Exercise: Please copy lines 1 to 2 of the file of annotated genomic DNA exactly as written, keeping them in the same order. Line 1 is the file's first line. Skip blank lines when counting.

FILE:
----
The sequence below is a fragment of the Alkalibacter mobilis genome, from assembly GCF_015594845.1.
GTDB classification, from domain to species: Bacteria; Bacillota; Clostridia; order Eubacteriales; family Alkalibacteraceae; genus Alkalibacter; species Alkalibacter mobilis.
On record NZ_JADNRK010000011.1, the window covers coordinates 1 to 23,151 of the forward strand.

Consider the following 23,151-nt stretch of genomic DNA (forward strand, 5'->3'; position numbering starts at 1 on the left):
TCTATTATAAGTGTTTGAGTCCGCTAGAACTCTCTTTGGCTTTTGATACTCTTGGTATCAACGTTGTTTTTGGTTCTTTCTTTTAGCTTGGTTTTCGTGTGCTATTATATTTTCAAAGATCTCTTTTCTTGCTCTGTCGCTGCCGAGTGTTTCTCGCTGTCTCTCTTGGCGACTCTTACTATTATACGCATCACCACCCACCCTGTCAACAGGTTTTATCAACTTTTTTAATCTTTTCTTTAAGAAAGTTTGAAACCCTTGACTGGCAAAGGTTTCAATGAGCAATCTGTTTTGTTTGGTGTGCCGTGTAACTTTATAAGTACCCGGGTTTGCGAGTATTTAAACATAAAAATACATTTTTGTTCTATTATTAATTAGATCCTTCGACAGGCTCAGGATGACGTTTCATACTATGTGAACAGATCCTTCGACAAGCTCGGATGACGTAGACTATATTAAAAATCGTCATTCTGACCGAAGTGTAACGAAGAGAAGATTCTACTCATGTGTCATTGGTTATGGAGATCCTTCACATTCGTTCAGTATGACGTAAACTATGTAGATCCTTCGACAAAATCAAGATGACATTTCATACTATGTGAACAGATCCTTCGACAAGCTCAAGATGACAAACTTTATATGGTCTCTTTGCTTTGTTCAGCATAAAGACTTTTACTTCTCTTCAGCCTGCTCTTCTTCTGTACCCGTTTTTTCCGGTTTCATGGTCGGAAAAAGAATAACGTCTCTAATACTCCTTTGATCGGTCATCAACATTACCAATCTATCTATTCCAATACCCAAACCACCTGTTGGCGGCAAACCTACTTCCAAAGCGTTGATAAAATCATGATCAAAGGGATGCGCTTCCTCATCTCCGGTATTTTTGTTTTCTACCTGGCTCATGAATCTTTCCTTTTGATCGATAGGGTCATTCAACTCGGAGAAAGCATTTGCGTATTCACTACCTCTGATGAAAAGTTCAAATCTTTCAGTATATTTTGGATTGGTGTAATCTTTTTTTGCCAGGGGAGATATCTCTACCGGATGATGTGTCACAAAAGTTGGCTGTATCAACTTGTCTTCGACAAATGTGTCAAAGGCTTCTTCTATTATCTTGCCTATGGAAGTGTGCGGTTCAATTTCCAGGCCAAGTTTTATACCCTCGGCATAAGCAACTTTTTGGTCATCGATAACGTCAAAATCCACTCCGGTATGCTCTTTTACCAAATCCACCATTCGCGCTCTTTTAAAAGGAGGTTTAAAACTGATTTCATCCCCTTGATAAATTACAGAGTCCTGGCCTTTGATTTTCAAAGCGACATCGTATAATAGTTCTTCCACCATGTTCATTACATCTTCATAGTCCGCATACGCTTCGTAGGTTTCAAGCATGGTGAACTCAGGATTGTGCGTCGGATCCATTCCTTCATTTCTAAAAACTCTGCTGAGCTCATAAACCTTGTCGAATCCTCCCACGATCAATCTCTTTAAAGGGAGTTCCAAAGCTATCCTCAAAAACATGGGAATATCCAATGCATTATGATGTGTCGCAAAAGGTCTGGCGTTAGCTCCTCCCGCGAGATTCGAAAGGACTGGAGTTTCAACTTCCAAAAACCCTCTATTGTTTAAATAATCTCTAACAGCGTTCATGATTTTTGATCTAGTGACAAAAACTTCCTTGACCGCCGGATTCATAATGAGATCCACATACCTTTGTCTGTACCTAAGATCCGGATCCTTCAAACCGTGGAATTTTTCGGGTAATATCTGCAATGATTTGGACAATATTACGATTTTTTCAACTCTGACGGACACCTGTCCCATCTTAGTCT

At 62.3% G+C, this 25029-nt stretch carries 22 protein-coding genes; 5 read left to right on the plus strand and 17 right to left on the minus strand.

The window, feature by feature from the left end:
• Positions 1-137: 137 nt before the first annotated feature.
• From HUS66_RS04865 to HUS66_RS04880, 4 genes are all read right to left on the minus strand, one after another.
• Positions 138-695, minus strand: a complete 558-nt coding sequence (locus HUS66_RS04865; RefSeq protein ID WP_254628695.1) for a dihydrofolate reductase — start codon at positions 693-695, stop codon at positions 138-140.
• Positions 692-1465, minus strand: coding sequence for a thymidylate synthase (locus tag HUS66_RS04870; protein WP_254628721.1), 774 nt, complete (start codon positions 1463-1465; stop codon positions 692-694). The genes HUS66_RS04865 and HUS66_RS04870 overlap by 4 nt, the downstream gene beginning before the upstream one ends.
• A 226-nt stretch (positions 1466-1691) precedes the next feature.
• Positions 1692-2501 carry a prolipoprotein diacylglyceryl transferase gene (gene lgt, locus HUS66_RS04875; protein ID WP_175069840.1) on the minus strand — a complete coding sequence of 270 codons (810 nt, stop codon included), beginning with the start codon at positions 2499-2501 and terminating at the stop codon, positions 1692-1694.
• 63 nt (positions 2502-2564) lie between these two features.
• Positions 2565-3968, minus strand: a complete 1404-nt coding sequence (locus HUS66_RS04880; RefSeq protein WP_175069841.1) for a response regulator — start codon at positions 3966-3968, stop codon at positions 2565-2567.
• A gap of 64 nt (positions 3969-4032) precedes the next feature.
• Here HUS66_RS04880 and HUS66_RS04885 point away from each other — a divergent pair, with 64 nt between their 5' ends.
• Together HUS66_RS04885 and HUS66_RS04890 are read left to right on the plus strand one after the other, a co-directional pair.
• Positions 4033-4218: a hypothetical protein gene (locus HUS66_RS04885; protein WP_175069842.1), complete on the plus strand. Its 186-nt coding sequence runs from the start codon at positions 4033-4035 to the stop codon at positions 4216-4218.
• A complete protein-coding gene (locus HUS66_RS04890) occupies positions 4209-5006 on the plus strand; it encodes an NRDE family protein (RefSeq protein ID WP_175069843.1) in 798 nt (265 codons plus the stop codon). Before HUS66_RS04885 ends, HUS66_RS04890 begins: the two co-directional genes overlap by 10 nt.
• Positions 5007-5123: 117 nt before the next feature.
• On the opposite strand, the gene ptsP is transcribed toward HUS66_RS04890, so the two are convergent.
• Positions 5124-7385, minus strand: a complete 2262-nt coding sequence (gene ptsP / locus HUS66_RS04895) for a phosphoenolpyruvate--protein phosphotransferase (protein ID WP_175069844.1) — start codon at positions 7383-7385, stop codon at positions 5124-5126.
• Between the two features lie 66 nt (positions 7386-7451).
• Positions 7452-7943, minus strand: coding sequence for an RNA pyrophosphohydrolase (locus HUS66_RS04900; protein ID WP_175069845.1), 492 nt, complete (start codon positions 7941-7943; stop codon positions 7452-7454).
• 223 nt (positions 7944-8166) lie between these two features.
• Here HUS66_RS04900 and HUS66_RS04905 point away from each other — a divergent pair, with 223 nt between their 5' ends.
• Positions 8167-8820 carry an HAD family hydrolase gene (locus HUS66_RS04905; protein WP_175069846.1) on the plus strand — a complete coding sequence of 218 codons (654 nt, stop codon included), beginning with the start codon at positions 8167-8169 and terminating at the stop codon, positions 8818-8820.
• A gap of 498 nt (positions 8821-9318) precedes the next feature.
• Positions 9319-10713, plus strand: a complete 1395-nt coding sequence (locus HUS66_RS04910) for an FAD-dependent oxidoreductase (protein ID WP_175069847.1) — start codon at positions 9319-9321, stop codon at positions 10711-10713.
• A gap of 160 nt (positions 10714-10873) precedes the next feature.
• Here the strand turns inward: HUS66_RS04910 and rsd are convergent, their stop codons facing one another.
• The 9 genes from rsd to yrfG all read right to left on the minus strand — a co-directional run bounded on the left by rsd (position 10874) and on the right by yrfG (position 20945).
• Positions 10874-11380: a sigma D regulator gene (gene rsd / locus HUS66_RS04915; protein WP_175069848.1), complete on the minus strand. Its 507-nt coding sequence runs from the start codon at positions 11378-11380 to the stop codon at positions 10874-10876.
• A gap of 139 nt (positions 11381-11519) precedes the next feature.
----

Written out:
The sequence below is a fragment of the Alkalibacter mobilis genome, from assembly GCF_015594845.1.
GTDB classification, from domain to species: Bacteria; Bacillota; Clostridia; order Eubacteriales; family Alkalibacteraceae; genus Alkalibacter; species Alkalibacter mobilis.